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A Nebraska Church Raised Over Half a Million Dollars to Pay Off Medical Debt of 500 Households

A Nebraska Church Raised Over Half a Million Dollars to Pay Off Medical Debt of 500 Households

A Nebraska church has raised $550,000 to pay off the medical bills of local residents.

First-Plymouth Congregational Church of Lincoln received donations from around 10,000 people over the last year, many of whom were not church members. The proceeds went to help around 500 households in the surrounding community, far exceeding the church leadership’s initial expectations of bringing in around $8,000.

“Sometimes love has to be expressed in actions. We have had an initiative all year that is just love on the move,” said Jim Keck, senior pastor of First-Plymouth Congregational Church, in his Easter sermon. “The church decided that there were too many homes right in our neighborhood that were saddled with medical debt. … The church decided that every dime that went into the collection plate … would go to forgive the medical debt of homes right here in central Lincoln.”

The campaign, which began in March 2022, aimed to erase medical debt in the Near South Neighborhood and surrounding communities by committing all of the church’s loose offerings (not pledges) to this effort until Easter 2023. The initiative was done in conjunction with the Debtor’s Defense Project, which works to provide “more transparency and protection for those going through the legal process of debt collection in Nebraska.”

“Each month, you put money in the plate, and we bought as many of those as possible,” Keck said on Sunday morning. “It now culminates this year. We have retired the debts of over 500 homes right here in the neighborhood. … As of this morning, we will hit somewhere around $550,000.”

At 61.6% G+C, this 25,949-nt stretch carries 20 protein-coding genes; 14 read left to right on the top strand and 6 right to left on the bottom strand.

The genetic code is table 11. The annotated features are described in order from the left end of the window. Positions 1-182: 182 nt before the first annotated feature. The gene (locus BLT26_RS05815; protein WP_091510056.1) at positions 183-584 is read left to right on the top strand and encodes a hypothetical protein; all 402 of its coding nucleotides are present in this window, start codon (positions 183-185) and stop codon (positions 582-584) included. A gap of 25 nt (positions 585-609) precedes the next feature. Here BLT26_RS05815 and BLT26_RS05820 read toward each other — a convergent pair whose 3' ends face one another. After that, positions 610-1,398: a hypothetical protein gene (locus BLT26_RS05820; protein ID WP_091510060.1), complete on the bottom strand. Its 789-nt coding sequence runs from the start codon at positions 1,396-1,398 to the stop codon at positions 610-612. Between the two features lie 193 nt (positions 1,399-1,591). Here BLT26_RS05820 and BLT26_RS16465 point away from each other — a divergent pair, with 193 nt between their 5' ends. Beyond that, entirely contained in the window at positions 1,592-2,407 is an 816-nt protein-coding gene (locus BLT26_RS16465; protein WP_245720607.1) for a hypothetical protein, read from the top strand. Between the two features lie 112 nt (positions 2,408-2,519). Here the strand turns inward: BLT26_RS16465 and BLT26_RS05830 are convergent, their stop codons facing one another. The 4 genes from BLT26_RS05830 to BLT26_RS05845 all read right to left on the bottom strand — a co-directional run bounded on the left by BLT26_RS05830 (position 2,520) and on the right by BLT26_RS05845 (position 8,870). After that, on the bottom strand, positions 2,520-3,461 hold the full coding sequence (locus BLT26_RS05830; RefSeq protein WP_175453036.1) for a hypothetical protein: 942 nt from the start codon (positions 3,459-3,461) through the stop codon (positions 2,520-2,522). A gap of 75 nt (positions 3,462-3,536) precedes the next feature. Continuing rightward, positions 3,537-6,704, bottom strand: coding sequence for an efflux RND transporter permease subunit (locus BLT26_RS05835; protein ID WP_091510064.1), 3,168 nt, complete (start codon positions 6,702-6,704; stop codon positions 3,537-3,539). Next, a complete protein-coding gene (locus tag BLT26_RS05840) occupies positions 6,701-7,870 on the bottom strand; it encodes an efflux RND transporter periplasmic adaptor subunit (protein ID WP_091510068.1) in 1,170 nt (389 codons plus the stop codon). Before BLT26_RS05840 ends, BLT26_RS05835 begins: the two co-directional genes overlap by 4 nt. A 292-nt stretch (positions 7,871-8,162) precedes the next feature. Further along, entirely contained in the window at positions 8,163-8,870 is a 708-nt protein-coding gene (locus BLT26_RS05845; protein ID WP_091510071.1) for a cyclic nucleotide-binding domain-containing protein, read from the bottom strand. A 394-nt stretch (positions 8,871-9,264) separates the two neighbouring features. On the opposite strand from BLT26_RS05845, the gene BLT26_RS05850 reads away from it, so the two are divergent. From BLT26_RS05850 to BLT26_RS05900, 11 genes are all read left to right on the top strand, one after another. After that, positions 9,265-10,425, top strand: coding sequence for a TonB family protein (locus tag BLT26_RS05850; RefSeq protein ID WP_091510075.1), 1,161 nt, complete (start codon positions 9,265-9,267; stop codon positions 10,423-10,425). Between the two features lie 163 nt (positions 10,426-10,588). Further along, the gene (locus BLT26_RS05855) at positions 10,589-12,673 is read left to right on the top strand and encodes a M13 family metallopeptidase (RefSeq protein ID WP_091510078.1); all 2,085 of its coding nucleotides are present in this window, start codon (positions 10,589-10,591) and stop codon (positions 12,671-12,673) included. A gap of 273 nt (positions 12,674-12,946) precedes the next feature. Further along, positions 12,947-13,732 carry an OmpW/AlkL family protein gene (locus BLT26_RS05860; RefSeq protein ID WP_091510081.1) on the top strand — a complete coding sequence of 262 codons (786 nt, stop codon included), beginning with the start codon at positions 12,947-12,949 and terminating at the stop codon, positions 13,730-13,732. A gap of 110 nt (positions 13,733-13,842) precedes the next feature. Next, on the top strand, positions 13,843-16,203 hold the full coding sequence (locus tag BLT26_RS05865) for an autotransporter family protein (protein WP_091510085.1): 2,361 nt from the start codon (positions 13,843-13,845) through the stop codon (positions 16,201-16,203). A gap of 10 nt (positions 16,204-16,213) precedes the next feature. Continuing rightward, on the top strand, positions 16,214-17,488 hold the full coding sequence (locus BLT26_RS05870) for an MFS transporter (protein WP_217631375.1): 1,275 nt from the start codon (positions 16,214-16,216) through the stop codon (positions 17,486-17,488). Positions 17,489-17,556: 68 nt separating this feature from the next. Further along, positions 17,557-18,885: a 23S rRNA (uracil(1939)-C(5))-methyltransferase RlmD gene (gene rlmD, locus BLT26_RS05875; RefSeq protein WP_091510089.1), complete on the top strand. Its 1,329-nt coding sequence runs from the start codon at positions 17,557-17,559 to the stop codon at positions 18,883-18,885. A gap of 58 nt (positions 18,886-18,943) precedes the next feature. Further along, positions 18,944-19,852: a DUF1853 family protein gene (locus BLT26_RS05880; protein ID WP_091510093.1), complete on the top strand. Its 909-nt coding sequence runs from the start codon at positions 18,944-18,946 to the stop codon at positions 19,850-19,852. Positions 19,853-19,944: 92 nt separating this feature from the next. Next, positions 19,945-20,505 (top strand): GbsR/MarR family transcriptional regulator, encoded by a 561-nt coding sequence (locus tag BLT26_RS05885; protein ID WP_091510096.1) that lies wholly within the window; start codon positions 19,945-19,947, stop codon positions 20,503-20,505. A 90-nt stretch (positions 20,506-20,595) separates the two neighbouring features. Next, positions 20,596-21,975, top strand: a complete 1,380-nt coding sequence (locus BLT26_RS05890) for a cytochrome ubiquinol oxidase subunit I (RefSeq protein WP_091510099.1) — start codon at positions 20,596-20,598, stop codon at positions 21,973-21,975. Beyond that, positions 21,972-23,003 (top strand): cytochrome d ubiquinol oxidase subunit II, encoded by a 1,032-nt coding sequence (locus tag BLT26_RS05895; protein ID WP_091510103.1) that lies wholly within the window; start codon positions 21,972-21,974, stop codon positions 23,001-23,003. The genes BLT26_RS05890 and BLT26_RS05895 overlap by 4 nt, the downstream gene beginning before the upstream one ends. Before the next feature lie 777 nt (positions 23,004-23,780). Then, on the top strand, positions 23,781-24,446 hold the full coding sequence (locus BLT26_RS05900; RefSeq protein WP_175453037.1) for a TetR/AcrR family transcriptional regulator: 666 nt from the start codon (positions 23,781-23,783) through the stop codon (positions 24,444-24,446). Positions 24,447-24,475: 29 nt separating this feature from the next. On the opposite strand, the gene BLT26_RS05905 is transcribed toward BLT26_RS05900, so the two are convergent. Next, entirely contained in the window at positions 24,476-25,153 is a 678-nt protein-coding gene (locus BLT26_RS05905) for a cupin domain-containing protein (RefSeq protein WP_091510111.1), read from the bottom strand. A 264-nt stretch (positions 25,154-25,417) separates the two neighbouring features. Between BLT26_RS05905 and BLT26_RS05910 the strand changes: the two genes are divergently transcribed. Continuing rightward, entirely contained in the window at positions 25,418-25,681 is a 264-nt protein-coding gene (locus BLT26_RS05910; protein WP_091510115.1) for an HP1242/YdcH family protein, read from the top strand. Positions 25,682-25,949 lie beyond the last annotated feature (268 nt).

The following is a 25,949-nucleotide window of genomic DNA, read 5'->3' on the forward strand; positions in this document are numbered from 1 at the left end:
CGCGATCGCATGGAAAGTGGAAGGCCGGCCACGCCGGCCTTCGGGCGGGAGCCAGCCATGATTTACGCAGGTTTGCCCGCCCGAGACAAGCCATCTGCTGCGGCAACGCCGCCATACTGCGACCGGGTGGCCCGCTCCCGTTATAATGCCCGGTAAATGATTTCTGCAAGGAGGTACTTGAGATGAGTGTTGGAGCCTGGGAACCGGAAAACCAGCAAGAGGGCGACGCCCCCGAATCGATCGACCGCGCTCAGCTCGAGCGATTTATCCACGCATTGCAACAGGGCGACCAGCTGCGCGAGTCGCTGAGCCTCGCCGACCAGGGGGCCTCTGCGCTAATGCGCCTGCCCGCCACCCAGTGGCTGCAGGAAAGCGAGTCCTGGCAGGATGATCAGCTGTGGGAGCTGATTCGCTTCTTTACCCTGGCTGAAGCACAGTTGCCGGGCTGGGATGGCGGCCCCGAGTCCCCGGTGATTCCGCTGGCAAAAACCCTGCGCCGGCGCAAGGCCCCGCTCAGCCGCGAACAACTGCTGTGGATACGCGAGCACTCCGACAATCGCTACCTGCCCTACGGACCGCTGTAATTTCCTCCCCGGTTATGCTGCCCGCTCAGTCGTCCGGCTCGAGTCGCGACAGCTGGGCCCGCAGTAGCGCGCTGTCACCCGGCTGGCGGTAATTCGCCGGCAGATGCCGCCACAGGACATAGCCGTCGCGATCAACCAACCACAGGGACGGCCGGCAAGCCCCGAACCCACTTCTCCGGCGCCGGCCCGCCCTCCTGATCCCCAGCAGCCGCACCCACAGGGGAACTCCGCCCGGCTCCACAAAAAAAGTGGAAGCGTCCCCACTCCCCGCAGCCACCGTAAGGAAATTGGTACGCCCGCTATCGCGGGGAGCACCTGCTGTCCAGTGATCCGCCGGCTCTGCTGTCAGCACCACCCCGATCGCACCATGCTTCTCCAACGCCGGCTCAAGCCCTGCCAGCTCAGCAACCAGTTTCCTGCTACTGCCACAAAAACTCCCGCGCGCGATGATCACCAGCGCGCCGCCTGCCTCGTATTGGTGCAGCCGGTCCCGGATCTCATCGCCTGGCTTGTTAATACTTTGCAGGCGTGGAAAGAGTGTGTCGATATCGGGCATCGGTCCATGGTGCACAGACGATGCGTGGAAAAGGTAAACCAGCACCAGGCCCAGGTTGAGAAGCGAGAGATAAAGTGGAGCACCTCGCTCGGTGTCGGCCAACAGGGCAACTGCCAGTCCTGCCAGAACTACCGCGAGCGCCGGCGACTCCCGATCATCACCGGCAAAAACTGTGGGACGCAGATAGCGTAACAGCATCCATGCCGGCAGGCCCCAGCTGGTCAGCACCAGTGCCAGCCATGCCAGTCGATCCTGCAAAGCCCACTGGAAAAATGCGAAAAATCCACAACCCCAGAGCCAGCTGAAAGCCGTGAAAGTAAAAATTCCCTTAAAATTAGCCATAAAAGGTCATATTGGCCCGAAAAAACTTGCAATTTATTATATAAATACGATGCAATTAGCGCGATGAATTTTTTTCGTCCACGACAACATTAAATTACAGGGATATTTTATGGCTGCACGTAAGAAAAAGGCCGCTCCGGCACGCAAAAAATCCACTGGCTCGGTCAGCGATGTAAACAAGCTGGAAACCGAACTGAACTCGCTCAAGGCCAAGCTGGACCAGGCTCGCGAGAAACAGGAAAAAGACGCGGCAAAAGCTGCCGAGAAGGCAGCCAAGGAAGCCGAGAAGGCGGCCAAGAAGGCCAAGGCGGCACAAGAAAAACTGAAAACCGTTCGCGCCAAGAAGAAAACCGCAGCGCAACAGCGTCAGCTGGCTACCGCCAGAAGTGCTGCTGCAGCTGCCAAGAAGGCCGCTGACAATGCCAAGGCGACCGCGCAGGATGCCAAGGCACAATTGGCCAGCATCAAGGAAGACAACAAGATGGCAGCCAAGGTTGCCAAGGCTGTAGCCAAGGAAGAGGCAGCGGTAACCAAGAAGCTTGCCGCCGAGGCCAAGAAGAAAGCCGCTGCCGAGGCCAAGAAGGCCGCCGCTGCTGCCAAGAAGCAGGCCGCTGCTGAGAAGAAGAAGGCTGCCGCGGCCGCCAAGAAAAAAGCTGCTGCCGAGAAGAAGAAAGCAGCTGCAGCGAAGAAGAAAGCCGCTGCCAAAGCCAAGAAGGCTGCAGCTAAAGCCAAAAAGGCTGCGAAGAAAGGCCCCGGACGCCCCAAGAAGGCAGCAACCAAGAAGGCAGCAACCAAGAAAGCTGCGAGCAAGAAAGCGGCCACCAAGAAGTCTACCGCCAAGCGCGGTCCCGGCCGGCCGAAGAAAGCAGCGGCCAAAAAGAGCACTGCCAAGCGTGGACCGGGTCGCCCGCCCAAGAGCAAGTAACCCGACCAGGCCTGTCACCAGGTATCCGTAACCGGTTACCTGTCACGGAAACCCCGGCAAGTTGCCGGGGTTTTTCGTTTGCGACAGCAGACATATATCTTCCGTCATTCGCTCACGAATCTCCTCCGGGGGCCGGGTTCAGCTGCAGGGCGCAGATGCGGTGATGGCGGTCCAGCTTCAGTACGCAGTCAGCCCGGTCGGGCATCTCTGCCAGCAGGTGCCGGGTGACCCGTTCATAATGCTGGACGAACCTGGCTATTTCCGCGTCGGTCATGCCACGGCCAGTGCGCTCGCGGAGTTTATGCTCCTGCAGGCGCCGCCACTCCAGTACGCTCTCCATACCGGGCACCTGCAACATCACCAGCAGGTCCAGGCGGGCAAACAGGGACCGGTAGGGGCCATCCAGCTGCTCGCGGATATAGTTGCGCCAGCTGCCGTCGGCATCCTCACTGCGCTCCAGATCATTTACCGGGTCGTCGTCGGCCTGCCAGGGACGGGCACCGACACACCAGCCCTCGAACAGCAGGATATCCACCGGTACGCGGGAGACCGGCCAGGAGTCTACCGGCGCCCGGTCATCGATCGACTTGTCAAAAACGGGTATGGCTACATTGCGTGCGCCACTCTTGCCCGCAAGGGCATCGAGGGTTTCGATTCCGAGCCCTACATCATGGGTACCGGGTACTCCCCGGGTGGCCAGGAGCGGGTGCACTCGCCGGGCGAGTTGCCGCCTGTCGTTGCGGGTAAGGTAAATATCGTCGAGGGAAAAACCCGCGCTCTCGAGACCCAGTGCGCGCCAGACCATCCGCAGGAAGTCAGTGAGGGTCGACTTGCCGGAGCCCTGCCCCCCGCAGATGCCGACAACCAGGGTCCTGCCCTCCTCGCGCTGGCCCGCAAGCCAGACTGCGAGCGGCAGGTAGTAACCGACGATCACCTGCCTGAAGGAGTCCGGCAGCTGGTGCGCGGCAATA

The church leadership received anonymized profiles from the debt collector to keep people’s privacy. This helped them understand the extent of the problem and how best to direct their resources.

The church’s generosity has helped many people, including a single person living in a rental unit who owed $1,000, a single parent receiving little child support who owed $600, and a food service worker who owed $1,300. Most of the donations to the campaign have been between $25 and $50, with the donated money being tax-exempt.

Keck explained that the campaign is following the words of Jesus, who called his followers to “love their neighbor.”

“There was no screening of people, whether gay, straight, transgender, what race, what religion. It was an act of pure inclusion, which is such a central ethic here,” Keck said. “This is like the Lord’s Prayer in action to forgive us our debts.”

In recent years, many churches have worked to raise funds to help their neighbors eliminate extensive medical debts, often raising large sums of money. For example, in 2021, a New Mexico Episcopal church said it paid off all available medical debt for the entire state of New Mexico and several Arizona counties, working with nonprofit organization RIP Medical to pay off $1,380,119.87 in medical debt for 782 households.

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